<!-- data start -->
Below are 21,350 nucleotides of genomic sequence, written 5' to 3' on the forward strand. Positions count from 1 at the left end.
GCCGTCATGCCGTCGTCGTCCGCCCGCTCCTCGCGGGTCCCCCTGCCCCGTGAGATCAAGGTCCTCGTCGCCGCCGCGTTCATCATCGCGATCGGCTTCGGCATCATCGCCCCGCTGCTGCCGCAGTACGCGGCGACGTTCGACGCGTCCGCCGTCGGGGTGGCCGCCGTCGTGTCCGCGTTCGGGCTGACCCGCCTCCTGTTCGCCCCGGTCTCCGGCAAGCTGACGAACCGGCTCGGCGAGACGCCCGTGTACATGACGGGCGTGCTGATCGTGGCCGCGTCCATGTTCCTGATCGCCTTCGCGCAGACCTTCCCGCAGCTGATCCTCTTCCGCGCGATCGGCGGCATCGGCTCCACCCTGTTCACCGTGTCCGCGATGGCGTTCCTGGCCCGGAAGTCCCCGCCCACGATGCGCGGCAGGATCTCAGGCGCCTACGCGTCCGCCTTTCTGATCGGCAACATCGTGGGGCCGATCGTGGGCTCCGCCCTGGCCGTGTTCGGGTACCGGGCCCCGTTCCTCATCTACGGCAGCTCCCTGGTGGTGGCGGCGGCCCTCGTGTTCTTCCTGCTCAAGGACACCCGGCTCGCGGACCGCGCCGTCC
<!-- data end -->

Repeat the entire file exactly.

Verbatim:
Below are 21,350 nucleotides of genomic sequence, written 5' to 3' on the forward strand. Positions count from 1 at the left end.
GCCGTCATGCCGTCGTCGTCCGCCCGCTCCTCGCGGGTCCCCCTGCCCCGTGAGATCAAGGTCCTCGTCGCCGCCGCGTTCATCATCGCGATCGGCTTCGGCATCATCGCCCCGCTGCTGCCGCAGTACGCGGCGACGTTCGACGCGTCCGCCGTCGGGGTGGCCGCCGTCGTGTCCGCGTTCGGGCTGACCCGCCTCCTGTTCGCCCCGGTCTCCGGCAAGCTGACGAACCGGCTCGGCGAGACGCCCGTGTACATGACGGGCGTGCTGATCGTGGCCGCGTCCATGTTCCTGATCGCCTTCGCGCAGACCTTCCCGCAGCTGATCCTCTTCCGCGCGATCGGCGGCATCGGCTCCACCCTGTTCACCGTGTCCGCGATGGCGTTCCTGGCCCGGAAGTCCCCGCCCACGATGCGCGGCAGGATCTCAGGCGCCTACGCGTCCGCCTTTCTGATCGGCAACATCGTGGGGCCGATCGTGGGCTCCGCCCTGGCCGTGTTCGGGTACCGGGCCCCGTTCCTCATCTACGGCAGCTCCCTGGTGGTGGCGGCGGCCCTCGTGTTCTTCCTGCTCAAGGACACCCGGCTCGCGGACCGCGCCGTCC